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  • We showed that activation of the

    2022-11-18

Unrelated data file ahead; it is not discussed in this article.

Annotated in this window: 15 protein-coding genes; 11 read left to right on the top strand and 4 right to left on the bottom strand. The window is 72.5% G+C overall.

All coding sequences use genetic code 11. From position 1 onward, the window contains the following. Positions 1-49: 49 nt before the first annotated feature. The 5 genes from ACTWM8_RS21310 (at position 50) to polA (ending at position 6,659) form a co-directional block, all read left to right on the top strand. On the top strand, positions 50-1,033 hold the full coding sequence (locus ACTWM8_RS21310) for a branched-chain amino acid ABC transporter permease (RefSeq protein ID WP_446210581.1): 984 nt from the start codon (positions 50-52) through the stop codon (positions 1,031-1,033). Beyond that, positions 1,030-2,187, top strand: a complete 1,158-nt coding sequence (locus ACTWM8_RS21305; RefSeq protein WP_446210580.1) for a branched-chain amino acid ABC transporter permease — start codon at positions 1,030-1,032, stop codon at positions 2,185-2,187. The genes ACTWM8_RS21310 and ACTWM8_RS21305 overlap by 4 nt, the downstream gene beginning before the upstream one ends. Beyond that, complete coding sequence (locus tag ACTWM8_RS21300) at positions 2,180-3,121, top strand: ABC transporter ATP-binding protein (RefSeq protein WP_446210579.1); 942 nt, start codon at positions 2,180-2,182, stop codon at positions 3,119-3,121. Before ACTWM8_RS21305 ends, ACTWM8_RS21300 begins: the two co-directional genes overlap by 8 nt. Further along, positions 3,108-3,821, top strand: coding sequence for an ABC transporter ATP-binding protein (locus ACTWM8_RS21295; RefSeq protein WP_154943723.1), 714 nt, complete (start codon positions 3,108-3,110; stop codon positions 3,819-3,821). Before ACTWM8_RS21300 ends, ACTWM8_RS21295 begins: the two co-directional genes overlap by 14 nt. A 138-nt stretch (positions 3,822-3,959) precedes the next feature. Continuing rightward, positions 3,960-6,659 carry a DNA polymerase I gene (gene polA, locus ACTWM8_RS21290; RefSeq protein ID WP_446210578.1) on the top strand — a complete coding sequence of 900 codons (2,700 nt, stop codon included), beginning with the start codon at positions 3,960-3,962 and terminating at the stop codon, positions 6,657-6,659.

We showed that activation of the ATM/ATR pathway leads to over-replication through suppression of CDK1 activity, consistent with previous findings that suppression of CDK1 activity is involved in the polyploidization of megakaryocyte and trophoblast cells [36], [37], [38], [39]. Suppression of CDK1 activity not only inhibits mitotic entry, but also allows the assembly of prereplication complexes (PreRCs) for licensing the DNA for another round of replication [40]. However, inhibitory phosphorylation of CDK1 is not fully sustained upon treatment with bleomycin (Fig. 2A), suggesting that other mechanisms are also involved in bleomycin-induced over-replication. We found that cyclin B1 levels are decreased in cells treated with bleomycin through proteasome-mediated degradation (Fig. 7). It is suggested that during bleomycin-induced over-replication, suppression of CDK1 activity is achieved by two successive mechanisms: (i) ATM/ATR-induced inhibitory phosphorylation; (ii) cyclin B1 degradation. Taken together, the inactivation of CDK1 is responsible for over-replication through the sustained inhibition of mitotic entry, and possibly through licensing the DNA replication in bleomycin-treated cells. By time-lapse recording of a D-box-GFP-expressing HeLa cell clone, we showed that cyclin B1 is degraded in G2 cells upon bleomycin treatment (Fig. 7). In previous studies to examine the degradation of cyclin B1, GFP-fused cyclin B1 was injected to cells instead of its stable expression, since expression of full-length cyclin B1 affects orthovanadate progression [11]. As the cyclin box plays an essential role in binding to CDK1 for activation [41], we used the region including D-box but not the cyclin box (Fig. 6) and expected no CDK1 activation with sufficient expression of D-box-GFP. Indeed, these cells normally grow at a similar rate to parental HeLa cells (data not shown). D-box-GFP oscillates during cell cycle similarly to endogenous cyclin B1 (Fig. 6). Although the expression of D-box-GFP is kept under the cytomegalovirus promoter, protein levels of D-box-GFP during the cell cycle are regulated by degradation. Therefore, D-box-GFP stably expressed in clone cells is useful as a non-invasive indicator for the degradation of cyclin B1 in living cells. In addition, this provides an example of GFP, which was tagged with a degradation-responsible motif, for visualizing the dynamics of protein degradation in living cells. A variety of agents have been reported to induce over-replication. In particular, γ-radiation induces over-replication in p53−/− and p21−/− cells through cytokinesis failure [3]. In this case, cells enter mitosis and progress into G1 phase without completion of cytokinesis. Since mitotic entry in over-replicating cells depends on the level of CDK1 activity [1], doses of γ-radiation capable of inducing over-replication may only partially inhibit CDK1 activity. Doses of γ-radiation that completely inhibit CDK1 activity may induce cytotoxicity. On the other hand, our results showed that mitotic entry is inhibited during bleomycin-induced over-replication. Even at low cytotoxic concentrations, bleomycin is likely to inhibit CDK1 activity, leading to over-replication due to inhibition of mitotic entry. Bleomycin causes 2–3 times fewer DNA cleavages in S phase cells than in G1 or G2/M phase cells [42]. Inhibition of cell cycle progression is likely to depend on the extent of DNA cleavage induced by bleomycin [43], [44]. These results suggest that bleomycin at low concentrations with low cytotoxicity seems to inhibit mitotic entry rather than DNA replication, thereby resulting in the induction of over-replication. We found that inhibition of the ATM/ATR pathway suppressed bleomycin-induced over-replication. As described above, decreased levels of cyclin B1 by degradation may be responsible for G2 arrest and subsequent over-replication in the late phase of treatment. This raises the possibility that the ATM/ATR pathway is involved in regulation of cyclin B1 degradation. Time-lapse recording (Fig. 7B) and flow cytometry analysis (Fig. 4) showed that cyclin B1 degraded gradually from the early phase (within 24 h) in response to bleomycin treatment, suggesting that the ATM/ATR pathway activated by bleomycin-induced DNA damage may stimulate the degradation pathway of cyclin B1 from the early phase (within 24 h). Several reports described crosstalk between the DNA damage checkpoint and the proteolysis pathway [45], [46], [47], [48], [49]. Nonperiodic activation of APC caused polyploidization [50]. In some types of cells, including human megakaryocytes, Drosophila follicle cells, and yeast, activation of APC-mediated proteolysis contributes to polyploidization [50], [51], [52], [53]. Activation of a degradation pathway in response to DNA damage is likely to contribute to the induction of over-replication. For instance, the degradation of geminin, an APC substrate and potent inhibitor of the initiation of DNA replication [54], might be related to over-replication as well as the degradation of cyclin B1.